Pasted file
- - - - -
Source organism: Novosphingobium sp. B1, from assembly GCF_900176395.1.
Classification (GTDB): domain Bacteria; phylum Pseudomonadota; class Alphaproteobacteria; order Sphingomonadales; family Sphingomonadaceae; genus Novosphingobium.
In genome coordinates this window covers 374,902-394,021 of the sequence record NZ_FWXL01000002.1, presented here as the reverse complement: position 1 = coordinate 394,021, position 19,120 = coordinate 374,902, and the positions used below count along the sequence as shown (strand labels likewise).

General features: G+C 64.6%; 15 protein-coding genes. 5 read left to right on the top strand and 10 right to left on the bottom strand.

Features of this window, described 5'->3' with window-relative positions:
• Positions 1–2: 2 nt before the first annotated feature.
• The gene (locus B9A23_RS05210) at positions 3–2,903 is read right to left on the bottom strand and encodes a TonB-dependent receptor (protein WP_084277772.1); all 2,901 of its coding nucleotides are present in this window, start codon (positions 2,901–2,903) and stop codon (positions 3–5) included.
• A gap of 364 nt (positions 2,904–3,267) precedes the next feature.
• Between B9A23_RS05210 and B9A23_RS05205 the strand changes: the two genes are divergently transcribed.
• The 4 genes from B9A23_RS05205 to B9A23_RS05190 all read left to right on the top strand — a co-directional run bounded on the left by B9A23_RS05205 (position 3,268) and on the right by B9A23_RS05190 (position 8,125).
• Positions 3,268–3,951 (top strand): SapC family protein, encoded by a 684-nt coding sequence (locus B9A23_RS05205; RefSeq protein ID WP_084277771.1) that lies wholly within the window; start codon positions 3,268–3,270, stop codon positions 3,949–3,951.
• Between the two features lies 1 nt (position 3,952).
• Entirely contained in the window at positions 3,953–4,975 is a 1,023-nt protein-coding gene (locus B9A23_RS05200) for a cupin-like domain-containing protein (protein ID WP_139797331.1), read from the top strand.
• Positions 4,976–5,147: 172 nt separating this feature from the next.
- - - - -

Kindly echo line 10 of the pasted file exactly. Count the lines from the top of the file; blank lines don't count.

• The 4 genes from B9A23_RS05205 to B9A23_RS05190 all read left to right on the top strand — a co-directional run bounded on the left by B9A23_RS05205 (position 3,268) and on the right by B9A23_RS05190 (position 8,125).